Robotic surgery – the future for prostatectomy ?

Mr Alan Doherty

Since the start of 2014, I have been carrying out prostatectomies using the robotic da Vinci system at the Queen Elizabeth Hospital. Robot-assisted surgery is the norm in America and in the UK, where a growing number of hospitals are investing in the da Vinci, many see it as the future and “gold standard”.

My viewpoint, at this point in time, is that I am impressed with the technology and pleased of the opportunity to use it. I am one of very few surgeons currently undertaking prostatectomies using all three established techniques – open, laparoscopic and robotic. Indeed, when I carried out my first robotic operation, I had the privilege of being able to introduce the patient having that surgery to the first patient I operated on laparoscopically a decade earlier (read more here).

Published results

What is also unusual is that I have a long-established, transparent system for publishing the results of the prostatectomies I undertake, focusing on the two major known complications: erectile dysfunction and incontinence.

The results of patients having robotic surgery will be included in this system, so there will be a clear and accessible means of measuring and comparing the results of different approaches. If a surgeon is only carrying out one surgical approach, inevitably there is a danger that the surgeon will become an enthusiastic advocate for that approach; proclaiming it to be better than others, but without comparative data.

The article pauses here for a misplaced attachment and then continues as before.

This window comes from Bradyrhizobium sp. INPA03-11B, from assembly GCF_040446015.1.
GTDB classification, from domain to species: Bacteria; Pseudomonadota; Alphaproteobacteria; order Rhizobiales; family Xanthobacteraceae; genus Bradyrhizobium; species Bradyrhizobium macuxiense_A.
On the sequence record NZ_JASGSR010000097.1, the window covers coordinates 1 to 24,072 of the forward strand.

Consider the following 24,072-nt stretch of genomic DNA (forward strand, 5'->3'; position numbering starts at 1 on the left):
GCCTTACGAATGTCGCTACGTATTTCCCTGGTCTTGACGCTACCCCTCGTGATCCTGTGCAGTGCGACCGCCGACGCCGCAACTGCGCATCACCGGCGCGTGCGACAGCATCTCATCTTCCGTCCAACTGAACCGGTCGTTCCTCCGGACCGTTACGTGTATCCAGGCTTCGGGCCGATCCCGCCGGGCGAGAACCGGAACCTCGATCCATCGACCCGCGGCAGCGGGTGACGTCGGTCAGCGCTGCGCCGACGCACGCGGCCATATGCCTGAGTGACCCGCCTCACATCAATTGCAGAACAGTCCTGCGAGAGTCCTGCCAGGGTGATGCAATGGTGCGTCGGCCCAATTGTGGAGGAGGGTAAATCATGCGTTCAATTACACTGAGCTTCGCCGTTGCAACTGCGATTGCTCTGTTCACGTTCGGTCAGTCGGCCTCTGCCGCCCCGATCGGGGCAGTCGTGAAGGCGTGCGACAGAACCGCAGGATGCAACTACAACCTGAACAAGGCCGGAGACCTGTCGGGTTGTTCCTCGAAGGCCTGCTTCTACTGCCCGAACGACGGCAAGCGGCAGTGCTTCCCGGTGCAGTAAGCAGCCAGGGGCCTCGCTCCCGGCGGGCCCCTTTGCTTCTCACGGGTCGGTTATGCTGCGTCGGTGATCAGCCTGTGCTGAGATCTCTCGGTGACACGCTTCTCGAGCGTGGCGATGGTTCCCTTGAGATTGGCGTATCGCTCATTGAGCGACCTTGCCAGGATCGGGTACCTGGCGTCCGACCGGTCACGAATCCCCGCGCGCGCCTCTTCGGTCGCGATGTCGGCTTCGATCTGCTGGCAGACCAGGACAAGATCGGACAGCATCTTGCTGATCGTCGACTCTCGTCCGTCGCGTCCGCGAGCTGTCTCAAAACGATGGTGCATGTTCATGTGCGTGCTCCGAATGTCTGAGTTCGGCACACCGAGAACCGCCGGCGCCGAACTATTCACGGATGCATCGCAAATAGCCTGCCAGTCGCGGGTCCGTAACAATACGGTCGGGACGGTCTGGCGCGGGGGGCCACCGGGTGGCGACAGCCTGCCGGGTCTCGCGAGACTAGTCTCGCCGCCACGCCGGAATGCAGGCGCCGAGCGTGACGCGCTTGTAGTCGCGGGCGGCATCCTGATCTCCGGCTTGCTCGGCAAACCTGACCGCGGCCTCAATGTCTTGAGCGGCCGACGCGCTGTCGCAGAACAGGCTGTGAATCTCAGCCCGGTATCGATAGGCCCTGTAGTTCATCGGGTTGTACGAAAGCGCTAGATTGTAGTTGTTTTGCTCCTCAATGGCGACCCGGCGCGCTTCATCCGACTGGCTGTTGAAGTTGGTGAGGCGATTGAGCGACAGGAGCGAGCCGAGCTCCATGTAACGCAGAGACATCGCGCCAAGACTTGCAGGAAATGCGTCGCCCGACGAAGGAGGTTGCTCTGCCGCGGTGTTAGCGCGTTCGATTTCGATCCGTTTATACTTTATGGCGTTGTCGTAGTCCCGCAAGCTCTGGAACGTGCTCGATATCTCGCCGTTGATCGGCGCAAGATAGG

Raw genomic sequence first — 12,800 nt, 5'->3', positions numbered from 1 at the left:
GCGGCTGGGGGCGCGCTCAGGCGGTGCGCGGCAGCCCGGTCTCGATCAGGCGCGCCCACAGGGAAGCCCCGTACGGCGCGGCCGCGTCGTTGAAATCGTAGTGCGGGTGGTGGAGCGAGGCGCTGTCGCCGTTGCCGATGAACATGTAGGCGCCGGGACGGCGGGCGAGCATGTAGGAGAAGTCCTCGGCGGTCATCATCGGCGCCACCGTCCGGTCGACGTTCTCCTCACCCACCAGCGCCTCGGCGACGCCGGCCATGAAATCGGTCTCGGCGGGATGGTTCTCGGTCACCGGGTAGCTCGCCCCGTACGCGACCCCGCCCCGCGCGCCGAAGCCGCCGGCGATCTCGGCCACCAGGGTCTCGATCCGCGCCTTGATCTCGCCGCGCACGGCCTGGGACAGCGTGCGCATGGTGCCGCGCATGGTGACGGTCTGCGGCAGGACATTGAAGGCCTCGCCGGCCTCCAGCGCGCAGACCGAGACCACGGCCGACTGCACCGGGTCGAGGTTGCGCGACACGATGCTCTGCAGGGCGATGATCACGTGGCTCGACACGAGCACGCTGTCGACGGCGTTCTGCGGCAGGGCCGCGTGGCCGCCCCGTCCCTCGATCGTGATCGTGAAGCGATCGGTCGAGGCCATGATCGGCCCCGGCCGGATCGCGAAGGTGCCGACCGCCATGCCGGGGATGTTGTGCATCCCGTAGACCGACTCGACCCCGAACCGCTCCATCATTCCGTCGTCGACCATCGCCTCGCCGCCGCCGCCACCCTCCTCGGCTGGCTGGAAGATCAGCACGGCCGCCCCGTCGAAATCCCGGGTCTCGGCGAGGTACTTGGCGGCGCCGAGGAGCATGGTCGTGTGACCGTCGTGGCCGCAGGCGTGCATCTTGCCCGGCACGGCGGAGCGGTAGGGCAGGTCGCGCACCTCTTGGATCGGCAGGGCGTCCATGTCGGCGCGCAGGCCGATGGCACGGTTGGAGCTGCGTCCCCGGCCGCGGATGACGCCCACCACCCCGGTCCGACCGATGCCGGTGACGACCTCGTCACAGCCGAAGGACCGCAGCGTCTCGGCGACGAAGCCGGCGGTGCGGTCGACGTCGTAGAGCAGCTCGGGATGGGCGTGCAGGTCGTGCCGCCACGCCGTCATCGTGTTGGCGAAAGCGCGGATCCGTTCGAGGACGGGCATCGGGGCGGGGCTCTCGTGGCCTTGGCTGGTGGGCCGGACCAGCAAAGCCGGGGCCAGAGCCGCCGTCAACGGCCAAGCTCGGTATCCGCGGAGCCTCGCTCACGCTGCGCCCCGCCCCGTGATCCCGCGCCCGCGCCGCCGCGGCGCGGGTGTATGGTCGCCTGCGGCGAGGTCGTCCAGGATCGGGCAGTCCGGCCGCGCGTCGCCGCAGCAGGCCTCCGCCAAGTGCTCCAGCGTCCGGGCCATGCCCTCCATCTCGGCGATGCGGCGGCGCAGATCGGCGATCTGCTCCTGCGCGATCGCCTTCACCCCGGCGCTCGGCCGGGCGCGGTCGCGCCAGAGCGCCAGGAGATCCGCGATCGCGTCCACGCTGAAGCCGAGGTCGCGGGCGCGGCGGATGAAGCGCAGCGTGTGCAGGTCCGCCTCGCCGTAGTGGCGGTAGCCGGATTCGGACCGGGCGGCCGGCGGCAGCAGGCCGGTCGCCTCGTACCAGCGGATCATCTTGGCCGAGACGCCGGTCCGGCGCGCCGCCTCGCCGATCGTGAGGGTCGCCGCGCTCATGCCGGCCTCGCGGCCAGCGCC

Although the surgeon may compare his or her data with studies or national statistics, this neglects a key factor: outcomes from surgery are at least as dependent upon the skill of the individual surgeon, rather than the approach (in fact, probably more so). The best way of accurately assessing the benefits of robotic surgery is by the same surgeon comparing his results using the same measures.

Surgical experience

Am I now an enthusiast for robotic surgery? I like the way the da Vinci Surgical System translates the surgeon’s hand movements into movements of the instruments inside the body and the highly magnified 3D vision system, producing images of the surgical field to guide the surgeon. I would certainly conclude that for a junior surgeon at the start of his or her learning curve, they will more quickly become competent in robotic surgery than laparoscopic surgery, which is technically more challenging. But the fact that a young surgeon can more quickly become competent in an approach does not mean the approach itself is, in all cases and with all surgeons, necessarily superior.

For several years, I have been convinced that open surgery has clear benefits when nerve-sparing surgery is the priority. I am keen to see how the results data for robotic surgery measures up to open surgery data. Equally, I am able to compare the recovery for patients having robotic surgery compared with open surgery, as I have for many years compared the recovery after laparoscopic versus open surgery.

If I am an “enthusiast”, it is primarily for the process of recording, reflecting on and publishing results, rather than one particular surgical approach over another. I am pleased to have the opportunity to work with the da Vinci Robotic System and being able to accurately evaluate the benefits it brings for patients. As the outcomes data grows, I look forward to being able to properly assess the robotic approach using clear benchmarks, so we can accurately judge whether there are benefits and exactly what those benefits are